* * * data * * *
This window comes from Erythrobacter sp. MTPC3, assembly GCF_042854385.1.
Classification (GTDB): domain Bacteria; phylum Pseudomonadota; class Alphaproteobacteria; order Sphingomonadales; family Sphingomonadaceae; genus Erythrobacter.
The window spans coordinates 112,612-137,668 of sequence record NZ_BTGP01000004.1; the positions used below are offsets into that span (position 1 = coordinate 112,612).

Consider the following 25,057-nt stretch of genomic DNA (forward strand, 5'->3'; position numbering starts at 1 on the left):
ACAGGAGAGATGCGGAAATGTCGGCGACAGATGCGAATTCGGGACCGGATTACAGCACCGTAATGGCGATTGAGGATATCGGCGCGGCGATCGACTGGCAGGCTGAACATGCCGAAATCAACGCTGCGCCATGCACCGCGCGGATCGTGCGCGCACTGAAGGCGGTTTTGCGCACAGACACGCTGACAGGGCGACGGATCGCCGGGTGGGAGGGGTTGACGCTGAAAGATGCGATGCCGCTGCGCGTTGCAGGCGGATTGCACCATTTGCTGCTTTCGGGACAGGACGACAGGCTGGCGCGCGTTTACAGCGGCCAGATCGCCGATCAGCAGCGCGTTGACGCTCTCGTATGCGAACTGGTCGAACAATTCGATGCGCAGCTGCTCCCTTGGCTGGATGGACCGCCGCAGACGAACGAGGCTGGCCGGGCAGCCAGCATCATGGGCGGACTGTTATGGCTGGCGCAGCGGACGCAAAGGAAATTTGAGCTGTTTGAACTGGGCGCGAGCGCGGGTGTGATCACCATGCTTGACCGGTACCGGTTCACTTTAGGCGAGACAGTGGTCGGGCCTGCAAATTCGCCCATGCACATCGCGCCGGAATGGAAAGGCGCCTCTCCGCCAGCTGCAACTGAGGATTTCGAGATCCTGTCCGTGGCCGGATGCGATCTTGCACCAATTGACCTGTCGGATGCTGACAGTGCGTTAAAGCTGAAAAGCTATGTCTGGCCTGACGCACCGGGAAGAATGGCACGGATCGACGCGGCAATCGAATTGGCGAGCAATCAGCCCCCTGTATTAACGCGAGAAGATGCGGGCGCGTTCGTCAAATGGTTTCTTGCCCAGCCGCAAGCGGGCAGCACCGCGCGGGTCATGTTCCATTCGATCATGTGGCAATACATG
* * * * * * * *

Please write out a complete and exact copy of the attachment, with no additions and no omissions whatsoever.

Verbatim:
This window comes from Erythrobacter sp. MTPC3, assembly GCF_042854385.1.
Classification (GTDB): domain Bacteria; phylum Pseudomonadota; class Alphaproteobacteria; order Sphingomonadales; family Sphingomonadaceae; genus Erythrobacter.
The window spans coordinates 112,612-137,668 of sequence record NZ_BTGP01000004.1; the positions used below are offsets into that span (position 1 = coordinate 112,612).

Consider the following 25,057-nt stretch of genomic DNA (forward strand, 5'->3'; position numbering starts at 1 on the left):
ACAGGAGAGATGCGGAAATGTCGGCGACAGATGCGAATTCGGGACCGGATTACAGCACCGTAATGGCGATTGAGGATATCGGCGCGGCGATCGACTGGCAGGCTGAACATGCCGAAATCAACGCTGCGCCATGCACCGCGCGGATCGTGCGCGCACTGAAGGCGGTTTTGCGCACAGACACGCTGACAGGGCGACGGATCGCCGGGTGGGAGGGGTTGACGCTGAAAGATGCGATGCCGCTGCGCGTTGCAGGCGGATTGCACCATTTGCTGCTTTCGGGACAGGACGACAGGCTGGCGCGCGTTTACAGCGGCCAGATCGCCGATCAGCAGCGCGTTGACGCTCTCGTATGCGAACTGGTCGAACAATTCGATGCGCAGCTGCTCCCTTGGCTGGATGGACCGCCGCAGACGAACGAGGCTGGCCGGGCAGCCAGCATCATGGGCGGACTGTTATGGCTGGCGCAGCGGACGCAAAGGAAATTTGAGCTGTTTGAACTGGGCGCGAGCGCGGGTGTGATCACCATGCTTGACCGGTACCGGTTCACTTTAGGCGAGACAGTGGTCGGGCCTGCAAATTCGCCCATGCACATCGCGCCGGAATGGAAAGGCGCCTCTCCGCCAGCTGCAACTGAGGATTTCGAGATCCTGTCCGTGGCCGGATGCGATCTTGCACCAATTGACCTGTCGGATGCTGACAGTGCGTTAAAGCTGAAAAGCTATGTCTGGCCTGACGCACCGGGAAGAATGGCACGGATCGACGCGGCAATCGAATTGGCGAGCAATCAGCCCCCTGTATTAACGCGAGAAGATGCGGGCGCGTTCGTCAAATGGTTTCTTGCCCAGCCGCAAGCGGGCAGCACCGCGCGGGTCATGTTCCATTCGATCATGTGGCAATACATG